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Looking to harvest equality: farmworkers advocate. Photo by Teri Currie.

Rights Plowed Under?
Farmworker advocates push for legislation to end exploitation of migrant workers

By Travis Durfee

Sixteen-year-old Jayson remembers being pulled from school nearly 10 years ago when his newborn sister succumbed to Sudden Infant Death Syndrome.

As he and his parents drove down the dirt road to their home, Jayson asked where his sister was, and his mother starting sobbing. “She stopped breathing,” she said, and Jayson began to cry as well. Jayson remembers being dropped off at home with his mother and siblings, all of them in tears.

And Jayson remembers his father having to return to work at the dairy farm that very same day.

“He wasn’t even allowed to stop work,” said Jayson, who didn’t want to give his last name. “I remember he quit because the boss wouldn’t even allow him to stop work for the funeral. He had to go back the day after the funeral, and we left [the farm] the next day.”

As a farm laborer in New York, Jayson’s father couldn’t exchange a few of his regular days off for bereavement time when his newborn child died, because he had no regular days off—state labor law doesn’t require farm operators to grant their laborers a regular day of rest. Nor does the law give farm laborers overtime pay, disability insurance or collective bargaining rights, which are standard to nearly every other form of employment throughout the state.

“Truthfully, it pisses me off that farmworkers don’t have these rights,” said Jayson, the eldest son of a migrant family currently working at a 200-cow dairy farm in western New York. “My job is one of the oldest professions there is, yet we are one of the last ones to get equal rights. It just seems so basic.”

Frustrated that farm laborers still don’t have these basic labor rights in 2003, Jayson and hundreds of advocates took part in a 330-mile, two-pronged march departing from Seneca Falls and Harlem to Albany for yesterday’s (April 30) rally for farmworker’s rights.

A few hundred rally attendees fanned out into Capitol Park in front of the Alfred E. Smith Building, as Jayson and a number of other marchers and speakers addressed the crowd—a wash of orange and red T-shirts reading “Farm workers deserve equal rights.” The rally, organized by the farmworker advocacy group Rural and Migrant Ministry, was a mix of speeches from people of faith, labor advocates and politicians punctuated by labor cheers translated in both English and Spanish, and bursts from a mariachi band.

“If any employer can keep their employees’ wages, benefits and other protections at a minimum, they will, unfortunately,” said Mario Cilento, spokesman for the labor group New York State AFL-CIO. “Because farmworkers don’t have a right to collectively bargain, it is obviously much easier for the farm owners to do so. Most farmworkers are being taken advantage of, and that’s embarrassing in this day and age.”

The AFL-CIO and a number of labor and religious groups have long lobbied the Legislature for better treatment of the state’s farm laborers and have received incremental changes along the way.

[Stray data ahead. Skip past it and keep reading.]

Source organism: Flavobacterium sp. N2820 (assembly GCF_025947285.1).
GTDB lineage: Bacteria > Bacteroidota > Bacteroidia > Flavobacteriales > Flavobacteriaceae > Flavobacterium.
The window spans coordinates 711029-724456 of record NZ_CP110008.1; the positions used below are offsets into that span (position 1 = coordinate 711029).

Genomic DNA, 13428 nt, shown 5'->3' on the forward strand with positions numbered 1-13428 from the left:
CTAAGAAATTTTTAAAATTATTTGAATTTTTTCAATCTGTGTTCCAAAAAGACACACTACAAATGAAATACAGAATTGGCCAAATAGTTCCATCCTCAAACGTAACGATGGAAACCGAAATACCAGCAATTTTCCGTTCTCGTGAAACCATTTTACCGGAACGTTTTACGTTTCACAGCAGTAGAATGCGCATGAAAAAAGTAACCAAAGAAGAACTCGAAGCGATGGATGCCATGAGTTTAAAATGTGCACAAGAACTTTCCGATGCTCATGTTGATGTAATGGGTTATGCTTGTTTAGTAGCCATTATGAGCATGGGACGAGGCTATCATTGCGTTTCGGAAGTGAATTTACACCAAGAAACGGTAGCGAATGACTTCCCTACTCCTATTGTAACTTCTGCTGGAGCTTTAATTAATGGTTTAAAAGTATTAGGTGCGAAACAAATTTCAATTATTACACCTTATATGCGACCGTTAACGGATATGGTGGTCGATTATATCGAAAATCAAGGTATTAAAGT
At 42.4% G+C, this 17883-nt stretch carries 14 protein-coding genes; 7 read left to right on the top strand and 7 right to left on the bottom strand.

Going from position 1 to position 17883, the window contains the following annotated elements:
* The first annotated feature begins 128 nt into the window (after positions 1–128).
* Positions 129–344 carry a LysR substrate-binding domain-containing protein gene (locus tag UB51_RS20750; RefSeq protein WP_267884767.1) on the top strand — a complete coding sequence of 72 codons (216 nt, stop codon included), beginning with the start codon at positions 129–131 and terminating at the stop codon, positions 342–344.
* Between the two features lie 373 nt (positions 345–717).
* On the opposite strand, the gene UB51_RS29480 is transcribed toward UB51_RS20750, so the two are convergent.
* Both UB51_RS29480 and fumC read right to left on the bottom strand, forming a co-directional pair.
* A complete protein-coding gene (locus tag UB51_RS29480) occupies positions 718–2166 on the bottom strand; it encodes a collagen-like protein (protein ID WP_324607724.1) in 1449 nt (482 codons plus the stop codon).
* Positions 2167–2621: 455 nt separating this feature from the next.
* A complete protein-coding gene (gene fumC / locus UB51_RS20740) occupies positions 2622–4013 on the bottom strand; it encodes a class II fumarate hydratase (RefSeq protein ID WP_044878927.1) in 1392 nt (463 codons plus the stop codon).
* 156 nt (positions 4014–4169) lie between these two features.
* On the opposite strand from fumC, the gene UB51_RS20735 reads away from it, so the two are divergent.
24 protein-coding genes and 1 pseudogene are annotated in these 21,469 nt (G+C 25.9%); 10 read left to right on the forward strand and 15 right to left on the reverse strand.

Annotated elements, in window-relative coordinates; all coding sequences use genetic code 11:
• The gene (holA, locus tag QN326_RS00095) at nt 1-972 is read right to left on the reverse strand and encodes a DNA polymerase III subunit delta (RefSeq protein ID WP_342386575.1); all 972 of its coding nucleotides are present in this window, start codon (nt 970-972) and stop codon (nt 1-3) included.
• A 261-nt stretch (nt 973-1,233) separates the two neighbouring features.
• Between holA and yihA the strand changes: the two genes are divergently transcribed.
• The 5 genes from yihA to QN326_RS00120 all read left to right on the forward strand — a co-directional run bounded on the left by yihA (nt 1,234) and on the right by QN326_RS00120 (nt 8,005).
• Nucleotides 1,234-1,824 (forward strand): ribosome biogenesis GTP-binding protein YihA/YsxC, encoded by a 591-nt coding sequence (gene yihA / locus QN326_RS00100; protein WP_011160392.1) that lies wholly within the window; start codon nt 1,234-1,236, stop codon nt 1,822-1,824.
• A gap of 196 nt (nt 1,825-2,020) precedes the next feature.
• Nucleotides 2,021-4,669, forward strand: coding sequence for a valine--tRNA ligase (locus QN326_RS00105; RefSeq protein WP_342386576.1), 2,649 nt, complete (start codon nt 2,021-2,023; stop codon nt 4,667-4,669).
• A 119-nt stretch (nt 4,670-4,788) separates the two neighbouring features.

But for the past two years, these groups have been lobbying for the all-encompassing Farmworker Fair Labor Practices Act, a bill that has passed the Democrat- controlled Assembly each of the past two sessions, but has failed to make it to floor of the Republican-controlled Senate.

The legislation, sponsored by Sen. Olga Mendez (D-L-R-I, Bronx), specifically grants farmworkers collective bargaining rights, requires employers of farm laborers to allow at least 24 consecutive hours of rest each week, provides for an 8-hour workday, and requires the standard time-and-half rate of pay for hours worked over 40 per week. The legislation also seeks to make unemployment-insurance law applicable to farm laborers injured on the job.

“How could we reconcile giving subsidies to the farmers, yet we continue to deny rights to the farmworkers?” Mendez said. “If there is an injustice going on, and a lot of people get involved, social change will occur.”

But Mendez and other advocates are up against the state’s powerful agricultural lobby, specifically the New York Farm Bureau. Julie Suarez, spokeswomen for the farm bureau, said Mendez’s all-encompassing labor legislation would be harmful to farmers, specifically the provisions for collective bargaining rights.

“When you’re talking about collective bargaining, you’re talking about putting farmers in an untenable position,” said Suarez. “Unlike manufacturers of widgets, you only have a very limited window to get the crop in, so the possibility of a strike would absolutely put the farmer out of business in a second.”

But Richard Witt, executive director of the Rural and Migrant Ministry, said concerns about a farmworker strike during harvest doesn’t apply to a number of the state’s farm laborers working on nonseasonal dairy or poultry farms.

“If you continue to deny farmworkers these rights, essentially what you are saying is that they’re second-class citizens, that they are less human than all of the people employed in the state,” Witt said. “It’s not fair to balance a system on the backs of one class of people, and it’s not like getting these rights is going to break the industry.”

Jayson had high hopes for yesterday’s rally and its effect on the state Legislature.